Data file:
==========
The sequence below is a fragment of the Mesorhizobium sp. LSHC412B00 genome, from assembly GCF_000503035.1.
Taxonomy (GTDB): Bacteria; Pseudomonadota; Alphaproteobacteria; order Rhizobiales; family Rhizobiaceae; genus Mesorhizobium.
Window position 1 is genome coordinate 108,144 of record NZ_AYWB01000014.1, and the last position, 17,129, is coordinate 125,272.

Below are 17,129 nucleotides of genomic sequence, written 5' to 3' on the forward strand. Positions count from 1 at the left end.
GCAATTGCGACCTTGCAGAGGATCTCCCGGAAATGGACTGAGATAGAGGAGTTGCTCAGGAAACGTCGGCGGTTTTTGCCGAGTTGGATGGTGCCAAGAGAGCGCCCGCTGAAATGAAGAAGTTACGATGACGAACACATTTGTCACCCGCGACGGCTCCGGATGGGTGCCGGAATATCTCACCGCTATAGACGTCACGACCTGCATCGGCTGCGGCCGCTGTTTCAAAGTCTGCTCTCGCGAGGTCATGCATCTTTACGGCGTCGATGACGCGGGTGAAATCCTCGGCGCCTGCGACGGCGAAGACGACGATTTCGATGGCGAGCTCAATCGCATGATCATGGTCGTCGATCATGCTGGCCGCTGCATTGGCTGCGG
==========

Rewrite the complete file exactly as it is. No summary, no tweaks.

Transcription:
The sequence below is a fragment of the Mesorhizobium sp. LSHC412B00 genome, from assembly GCF_000503035.1.
Taxonomy (GTDB): Bacteria; Pseudomonadota; Alphaproteobacteria; order Rhizobiales; family Rhizobiaceae; genus Mesorhizobium.
Window position 1 is genome coordinate 108,144 of record NZ_AYWB01000014.1, and the last position, 17,129, is coordinate 125,272.

Below are 17,129 nucleotides of genomic sequence, written 5' to 3' on the forward strand. Positions count from 1 at the left end.
GCAATTGCGACCTTGCAGAGGATCTCCCGGAAATGGACTGAGATAGAGGAGTTGCTCAGGAAACGTCGGCGGTTTTTGCCGAGTTGGATGGTGCCAAGAGAGCGCCCGCTGAAATGAAGAAGTTACGATGACGAACACATTTGTCACCCGCGACGGCTCCGGATGGGTGCCGGAATATCTCACCGCTATAGACGTCACGACCTGCATCGGCTGCGGCCGCTGTTTCAAAGTCTGCTCTCGCGAGGTCATGCATCTTTACGGCGTCGATGACGCGGGTGAAATCCTCGGCGCCTGCGACGGCGAAGACGACGATTTCGATGGCGAGCTCAATCGCATGATCATGGTCGTCGATCATGCTGGCCGCTGCATTGGCTGCGG